Internet connectivity is an increasingly important component to a business’ capabilities in this day and age, as well as all the more crucial to an individual’s everyday life. However, with financial difficulties restricting this access for many, the Federal Communications Commission has stepped in. With a $50 subsidy being made available to low-income homes each month, this situation warrants a closer look.
On Thursday, February 25, the FCC unanimously adopted a program that would discount broadband internet service to low-income households by up to $50 each month ($75 for those on tribal lands) and a one-time discount of $100 on a computer or tablet, utilizing $3.2 billion of the $900 billion coronavirus relief package that Congress approved back in December.
This has been shown to be a prescient need, as the average bill for stand-alone broadband service (calculated by the Wall Street Journal) totals about $66 per month. Unfortunately, this fee is too expensive for many, even without the additional challenges presented by the pandemic.
Eligible households include those that are already participating in pandemic relief or low-income Internet programs, households eligible for free or reduced lunch meals, Medicaid and SNAP recipients, Pell Grant recipients, and the recently unemployed. This program is set to be opened sometime in the next few months.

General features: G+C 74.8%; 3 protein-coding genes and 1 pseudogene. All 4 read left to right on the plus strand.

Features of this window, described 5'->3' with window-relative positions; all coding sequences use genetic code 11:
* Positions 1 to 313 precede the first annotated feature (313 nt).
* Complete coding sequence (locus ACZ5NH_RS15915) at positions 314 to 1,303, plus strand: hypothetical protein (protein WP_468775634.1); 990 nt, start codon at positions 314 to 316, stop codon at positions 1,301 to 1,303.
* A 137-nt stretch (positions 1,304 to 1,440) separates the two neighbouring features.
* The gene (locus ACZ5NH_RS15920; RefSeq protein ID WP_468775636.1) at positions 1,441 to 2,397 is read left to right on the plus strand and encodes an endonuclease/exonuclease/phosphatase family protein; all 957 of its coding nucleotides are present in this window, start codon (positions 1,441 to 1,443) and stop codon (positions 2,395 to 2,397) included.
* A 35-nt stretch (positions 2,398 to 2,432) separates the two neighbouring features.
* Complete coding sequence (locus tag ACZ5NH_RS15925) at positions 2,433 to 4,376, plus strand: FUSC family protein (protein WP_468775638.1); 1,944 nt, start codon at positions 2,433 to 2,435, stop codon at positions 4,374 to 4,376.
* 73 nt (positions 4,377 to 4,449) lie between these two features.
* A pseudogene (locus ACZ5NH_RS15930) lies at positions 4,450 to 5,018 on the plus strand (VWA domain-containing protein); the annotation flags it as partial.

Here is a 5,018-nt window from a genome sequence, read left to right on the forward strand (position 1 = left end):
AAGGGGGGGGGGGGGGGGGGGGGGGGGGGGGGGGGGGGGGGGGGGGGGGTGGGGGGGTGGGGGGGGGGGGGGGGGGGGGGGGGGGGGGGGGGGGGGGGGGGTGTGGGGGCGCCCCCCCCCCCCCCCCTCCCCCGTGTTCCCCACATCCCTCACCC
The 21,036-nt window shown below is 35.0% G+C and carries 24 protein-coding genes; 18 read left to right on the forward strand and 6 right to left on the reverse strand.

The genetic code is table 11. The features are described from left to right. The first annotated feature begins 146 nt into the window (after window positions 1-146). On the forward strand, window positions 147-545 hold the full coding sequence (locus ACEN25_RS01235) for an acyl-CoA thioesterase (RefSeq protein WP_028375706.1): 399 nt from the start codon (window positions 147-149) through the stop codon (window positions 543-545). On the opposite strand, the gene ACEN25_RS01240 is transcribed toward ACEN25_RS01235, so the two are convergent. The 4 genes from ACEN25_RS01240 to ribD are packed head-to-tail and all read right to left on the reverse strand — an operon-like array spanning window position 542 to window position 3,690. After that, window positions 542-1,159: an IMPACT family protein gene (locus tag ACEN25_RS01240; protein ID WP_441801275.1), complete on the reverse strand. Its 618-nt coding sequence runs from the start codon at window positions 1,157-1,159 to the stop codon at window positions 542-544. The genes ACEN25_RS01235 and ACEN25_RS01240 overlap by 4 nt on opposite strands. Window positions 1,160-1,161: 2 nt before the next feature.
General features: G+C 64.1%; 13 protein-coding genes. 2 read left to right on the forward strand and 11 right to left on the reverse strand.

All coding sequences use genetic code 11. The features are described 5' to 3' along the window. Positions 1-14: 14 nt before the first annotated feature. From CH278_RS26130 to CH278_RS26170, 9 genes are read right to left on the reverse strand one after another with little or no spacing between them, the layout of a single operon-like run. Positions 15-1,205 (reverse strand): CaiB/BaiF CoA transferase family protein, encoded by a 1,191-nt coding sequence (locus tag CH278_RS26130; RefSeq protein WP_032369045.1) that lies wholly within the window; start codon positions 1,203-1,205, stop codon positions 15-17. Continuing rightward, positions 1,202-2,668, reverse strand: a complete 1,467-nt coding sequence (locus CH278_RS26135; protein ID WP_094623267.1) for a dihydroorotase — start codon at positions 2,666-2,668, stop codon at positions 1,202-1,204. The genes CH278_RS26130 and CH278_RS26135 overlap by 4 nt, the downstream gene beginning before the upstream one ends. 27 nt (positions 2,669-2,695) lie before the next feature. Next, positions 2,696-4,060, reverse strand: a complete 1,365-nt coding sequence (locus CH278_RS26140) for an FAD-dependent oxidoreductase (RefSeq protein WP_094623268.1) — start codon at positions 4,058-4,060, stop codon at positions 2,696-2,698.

However, there are a few potential issues surrounding this situation—first, the limited funds allotted to a massive pool of eligible households. With 117 million households being made eligible, the $3.2 billion won’t last all that long… and once it dries up, so will the program.
This isn’t the end of the problem by any stretch, either. Millions of families across the country currently lack any form of broadband access, creating a serious problem as the pandemic has forced many schools and workplaces into remote operations. This problem is likely even bigger than figures would suggest.
Here’s why: while the official total released by the Federal Communications Commission estimates that 18 million people lack reliable connections to the Internet from their home, the methods used to count these households can easily skew the data. In order for a ZIP code to be seen as broadband-compatible, just one household within that block has to have Internet service. Considering that remote areas have census blocks that can stretch hundreds of square miles, this measurement seems to be woefully inadequate.
Hopefully, these measures are the first few steps toward a more equitable and accessible quality of Internet service, as the need for it has finally been made clear.
What do you think? Is this the measure that people need right now, or is it too little for too few? Leave your thoughts in the comments.